I then decided to just go ahead with the attachment of earnings order, since I now knew where he worked. I asked them what the process was...and they told me that they will send a form out to him (I would have to pay a further £120 for this) to disclose his employment details. I was surprised by this because I had previously been advised that they would contact his employer directly. The problem I have now is even though I know he is in full time employment, if he just says he's unemployed again then they just take his word for it, rather than contacting his employer who would be able to confirm/deny whether he is working or not.

    I'm now in the situation where i'm wondering what is the point of the examination and the attachment of earnings is, as I've been told by the CCMCC that if he says he's unemployed then that's that, and they just take his word for it.

    What can I do next? Any help would be greatly appreciated.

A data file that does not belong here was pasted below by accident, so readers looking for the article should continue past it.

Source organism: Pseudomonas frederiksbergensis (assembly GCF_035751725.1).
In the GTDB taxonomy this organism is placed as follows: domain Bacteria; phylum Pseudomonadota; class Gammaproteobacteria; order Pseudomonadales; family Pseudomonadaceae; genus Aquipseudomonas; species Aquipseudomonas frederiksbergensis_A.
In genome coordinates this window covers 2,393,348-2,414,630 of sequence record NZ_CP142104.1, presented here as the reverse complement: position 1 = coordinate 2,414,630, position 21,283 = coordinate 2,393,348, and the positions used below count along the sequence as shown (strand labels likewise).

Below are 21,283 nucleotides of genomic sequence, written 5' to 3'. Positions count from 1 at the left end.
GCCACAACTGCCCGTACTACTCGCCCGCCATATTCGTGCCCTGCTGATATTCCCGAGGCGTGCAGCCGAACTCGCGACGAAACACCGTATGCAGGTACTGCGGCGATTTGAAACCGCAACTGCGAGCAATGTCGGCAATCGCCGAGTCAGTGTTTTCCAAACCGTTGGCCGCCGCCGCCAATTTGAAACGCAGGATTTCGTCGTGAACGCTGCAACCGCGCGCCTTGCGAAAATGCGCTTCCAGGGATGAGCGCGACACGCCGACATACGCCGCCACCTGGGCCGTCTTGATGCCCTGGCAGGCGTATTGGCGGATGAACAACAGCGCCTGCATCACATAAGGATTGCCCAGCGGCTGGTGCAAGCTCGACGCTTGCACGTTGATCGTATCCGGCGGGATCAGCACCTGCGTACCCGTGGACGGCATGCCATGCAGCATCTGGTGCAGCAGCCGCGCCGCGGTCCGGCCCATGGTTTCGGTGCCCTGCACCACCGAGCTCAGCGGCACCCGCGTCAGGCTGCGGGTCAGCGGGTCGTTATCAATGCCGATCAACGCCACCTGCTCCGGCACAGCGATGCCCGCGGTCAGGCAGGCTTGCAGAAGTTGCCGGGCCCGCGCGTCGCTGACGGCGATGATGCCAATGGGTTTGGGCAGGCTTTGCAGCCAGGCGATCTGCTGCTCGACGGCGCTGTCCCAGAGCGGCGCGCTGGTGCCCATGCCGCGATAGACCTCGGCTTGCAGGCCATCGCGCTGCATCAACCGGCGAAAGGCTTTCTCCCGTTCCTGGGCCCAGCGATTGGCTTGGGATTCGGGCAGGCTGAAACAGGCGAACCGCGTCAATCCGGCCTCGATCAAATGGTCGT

• #2
    If you have proof that he had/has made a claim for JSA while employed report it to the DWP.

    Doesn't help you in the short term, but will give him a shock for trying to be a clever ******* when he gets pulled in for benefit fraud.

    Comment


    • #3

      Originally posted by nukecad View Post
      If you have proof that he had/has made a claim for JSA while employed report it to the DWP.

      Doesn't help you in the short term, but will give him a shock for trying to be a clever ******* when he gets pulled in for benefit fraud.
      I've thought about that, and probably will, although it wouldn't surprise me if he cancelled the JSA immediately after the examination.

      Comment


      • #4
        Originally posted by mikeyc View Post